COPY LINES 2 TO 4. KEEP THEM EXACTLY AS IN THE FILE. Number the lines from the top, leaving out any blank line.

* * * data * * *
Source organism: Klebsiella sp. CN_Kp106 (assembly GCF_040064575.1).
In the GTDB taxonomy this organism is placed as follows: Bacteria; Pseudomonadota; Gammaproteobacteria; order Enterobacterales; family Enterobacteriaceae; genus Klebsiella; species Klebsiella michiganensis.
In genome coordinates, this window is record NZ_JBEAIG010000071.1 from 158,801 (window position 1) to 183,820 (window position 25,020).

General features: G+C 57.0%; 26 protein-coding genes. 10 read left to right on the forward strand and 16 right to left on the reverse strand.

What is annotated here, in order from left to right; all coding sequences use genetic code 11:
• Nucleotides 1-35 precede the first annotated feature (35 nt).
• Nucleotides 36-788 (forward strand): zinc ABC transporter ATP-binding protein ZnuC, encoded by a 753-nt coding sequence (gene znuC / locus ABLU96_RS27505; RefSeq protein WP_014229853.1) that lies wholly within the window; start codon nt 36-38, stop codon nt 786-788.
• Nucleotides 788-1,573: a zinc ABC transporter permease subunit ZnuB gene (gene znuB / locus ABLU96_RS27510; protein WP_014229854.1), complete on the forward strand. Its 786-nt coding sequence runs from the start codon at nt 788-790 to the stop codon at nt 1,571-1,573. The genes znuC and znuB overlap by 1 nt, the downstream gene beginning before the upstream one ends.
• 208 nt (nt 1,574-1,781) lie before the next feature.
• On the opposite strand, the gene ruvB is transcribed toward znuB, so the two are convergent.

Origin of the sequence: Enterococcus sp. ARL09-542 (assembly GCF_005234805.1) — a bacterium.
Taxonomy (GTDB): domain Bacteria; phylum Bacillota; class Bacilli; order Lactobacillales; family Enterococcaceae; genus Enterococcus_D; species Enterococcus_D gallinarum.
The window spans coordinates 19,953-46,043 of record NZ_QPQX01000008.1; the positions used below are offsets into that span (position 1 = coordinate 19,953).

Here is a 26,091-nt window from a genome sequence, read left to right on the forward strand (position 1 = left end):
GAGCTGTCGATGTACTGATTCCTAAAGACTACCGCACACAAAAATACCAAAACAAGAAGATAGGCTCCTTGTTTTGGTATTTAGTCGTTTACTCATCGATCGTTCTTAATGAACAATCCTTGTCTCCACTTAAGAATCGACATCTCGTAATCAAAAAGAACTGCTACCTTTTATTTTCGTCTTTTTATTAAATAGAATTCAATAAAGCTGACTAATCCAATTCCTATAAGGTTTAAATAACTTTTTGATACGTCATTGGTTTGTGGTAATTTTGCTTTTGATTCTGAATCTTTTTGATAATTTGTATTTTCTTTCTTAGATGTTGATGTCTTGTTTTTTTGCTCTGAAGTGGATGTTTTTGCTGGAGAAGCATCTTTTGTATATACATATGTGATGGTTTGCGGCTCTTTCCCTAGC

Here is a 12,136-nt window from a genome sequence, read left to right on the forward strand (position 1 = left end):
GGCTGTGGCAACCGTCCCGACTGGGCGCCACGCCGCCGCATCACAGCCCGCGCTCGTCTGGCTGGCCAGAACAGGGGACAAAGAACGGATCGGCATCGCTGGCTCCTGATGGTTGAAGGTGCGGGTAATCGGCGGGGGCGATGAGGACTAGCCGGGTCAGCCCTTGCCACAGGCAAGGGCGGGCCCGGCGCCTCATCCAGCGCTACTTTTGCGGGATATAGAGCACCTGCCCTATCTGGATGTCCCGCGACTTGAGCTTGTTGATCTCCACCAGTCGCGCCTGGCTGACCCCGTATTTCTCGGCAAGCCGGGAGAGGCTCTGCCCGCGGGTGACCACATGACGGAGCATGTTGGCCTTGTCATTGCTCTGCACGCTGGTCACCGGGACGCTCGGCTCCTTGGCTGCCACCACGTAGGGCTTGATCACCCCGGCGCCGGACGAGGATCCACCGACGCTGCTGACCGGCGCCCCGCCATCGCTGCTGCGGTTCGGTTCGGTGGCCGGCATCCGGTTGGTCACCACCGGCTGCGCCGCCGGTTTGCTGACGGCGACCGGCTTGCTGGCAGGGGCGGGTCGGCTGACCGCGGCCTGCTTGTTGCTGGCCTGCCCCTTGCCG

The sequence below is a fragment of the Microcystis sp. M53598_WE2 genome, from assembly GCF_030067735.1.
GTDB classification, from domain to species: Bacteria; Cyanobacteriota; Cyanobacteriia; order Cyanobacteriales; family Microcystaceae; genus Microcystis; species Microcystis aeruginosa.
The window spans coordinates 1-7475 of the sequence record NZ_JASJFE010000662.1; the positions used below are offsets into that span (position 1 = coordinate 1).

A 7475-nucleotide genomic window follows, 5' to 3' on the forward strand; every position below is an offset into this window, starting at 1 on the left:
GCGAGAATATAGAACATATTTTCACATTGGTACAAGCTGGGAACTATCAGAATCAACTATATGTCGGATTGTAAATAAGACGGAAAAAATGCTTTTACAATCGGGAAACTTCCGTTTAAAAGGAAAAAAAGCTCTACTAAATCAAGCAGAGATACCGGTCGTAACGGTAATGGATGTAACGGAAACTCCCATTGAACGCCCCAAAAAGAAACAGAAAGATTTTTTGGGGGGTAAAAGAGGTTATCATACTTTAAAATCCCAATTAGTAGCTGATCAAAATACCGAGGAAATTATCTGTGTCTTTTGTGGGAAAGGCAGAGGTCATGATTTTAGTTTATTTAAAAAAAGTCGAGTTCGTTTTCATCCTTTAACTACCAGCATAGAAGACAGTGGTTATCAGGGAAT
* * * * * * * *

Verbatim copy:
In the GTDB taxonomy this organism is placed as follows: Bacteria; Pseudomonadota; Gammaproteobacteria; order Enterobacterales; family Enterobacteriaceae; genus Klebsiella; species Klebsiella michiganensis.
In genome coordinates, this window is record NZ_JBEAIG010000071.1 from 158,801 (window position 1) to 183,820 (window position 25,020).

General features: G+C 57.0%; 26 protein-coding genes. 10 read left to right on the forward strand and 16 right to left on the reverse strand.